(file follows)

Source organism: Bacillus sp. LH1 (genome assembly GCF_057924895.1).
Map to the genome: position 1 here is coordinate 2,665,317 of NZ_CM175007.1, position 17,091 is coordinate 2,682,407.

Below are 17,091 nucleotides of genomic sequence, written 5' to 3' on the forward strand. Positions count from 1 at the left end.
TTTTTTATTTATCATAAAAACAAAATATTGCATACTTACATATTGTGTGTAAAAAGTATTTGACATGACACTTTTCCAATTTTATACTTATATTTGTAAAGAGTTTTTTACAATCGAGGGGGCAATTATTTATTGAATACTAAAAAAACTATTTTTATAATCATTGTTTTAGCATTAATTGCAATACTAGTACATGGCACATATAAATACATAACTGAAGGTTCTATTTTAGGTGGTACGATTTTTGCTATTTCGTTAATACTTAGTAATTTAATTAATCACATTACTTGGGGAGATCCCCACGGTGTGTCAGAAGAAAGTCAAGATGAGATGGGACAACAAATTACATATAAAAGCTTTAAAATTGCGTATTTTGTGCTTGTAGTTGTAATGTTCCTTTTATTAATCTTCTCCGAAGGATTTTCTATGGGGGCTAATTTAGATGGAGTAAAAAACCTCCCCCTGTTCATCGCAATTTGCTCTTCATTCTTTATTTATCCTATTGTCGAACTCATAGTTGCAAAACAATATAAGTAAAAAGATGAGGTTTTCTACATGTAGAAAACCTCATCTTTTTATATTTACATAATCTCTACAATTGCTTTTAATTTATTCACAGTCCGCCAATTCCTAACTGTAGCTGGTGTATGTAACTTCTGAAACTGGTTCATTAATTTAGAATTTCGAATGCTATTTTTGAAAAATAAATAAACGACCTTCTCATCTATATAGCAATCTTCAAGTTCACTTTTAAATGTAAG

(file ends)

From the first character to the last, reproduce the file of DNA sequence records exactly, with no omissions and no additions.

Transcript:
Source organism: Bacillus sp. LH1 (genome assembly GCF_057924895.1).
Map to the genome: position 1 here is coordinate 2,665,317 of NZ_CM175007.1, position 17,091 is coordinate 2,682,407.

Below are 17,091 nucleotides of genomic sequence, written 5' to 3' on the forward strand. Positions count from 1 at the left end.
TTTTTTATTTATCATAAAAACAAAATATTGCATACTTACATATTGTGTGTAAAAAGTATTTGACATGACACTTTTCCAATTTTATACTTATATTTGTAAAGAGTTTTTTACAATCGAGGGGGCAATTATTTATTGAATACTAAAAAAACTATTTTTATAATCATTGTTTTAGCATTAATTGCAATACTAGTACATGGCACATATAAATACATAACTGAAGGTTCTATTTTAGGTGGTACGATTTTTGCTATTTCGTTAATACTTAGTAATTTAATTAATCACATTACTTGGGGAGATCCCCACGGTGTGTCAGAAGAAAGTCAAGATGAGATGGGACAACAAATTACATATAAAAGCTTTAAAATTGCGTATTTTGTGCTTGTAGTTGTAATGTTCCTTTTATTAATCTTCTCCGAAGGATTTTCTATGGGGGCTAATTTAGATGGAGTAAAAAACCTCCCCCTGTTCATCGCAATTTGCTCTTCATTCTTTATTTATCCTATTGTCGAACTCATAGTTGCAAAACAATATAAGTAAAAAGATGAGGTTTTCTACATGTAGAAAACCTCATCTTTTTATATTTACATAATCTCTACAATTGCTTTTAATTTATTCACAGTCCGCCAATTCCTAACTGTAGCTGGTGTATGTAACTTCTGAAACTGGTTCATTAATTTAGAATTTCGAATGCTATTTTTGAAAAATAAATAAACGACCTTCTCATCTATATAGCAATCTTCAAGTTCACTTTTAAATGTAAG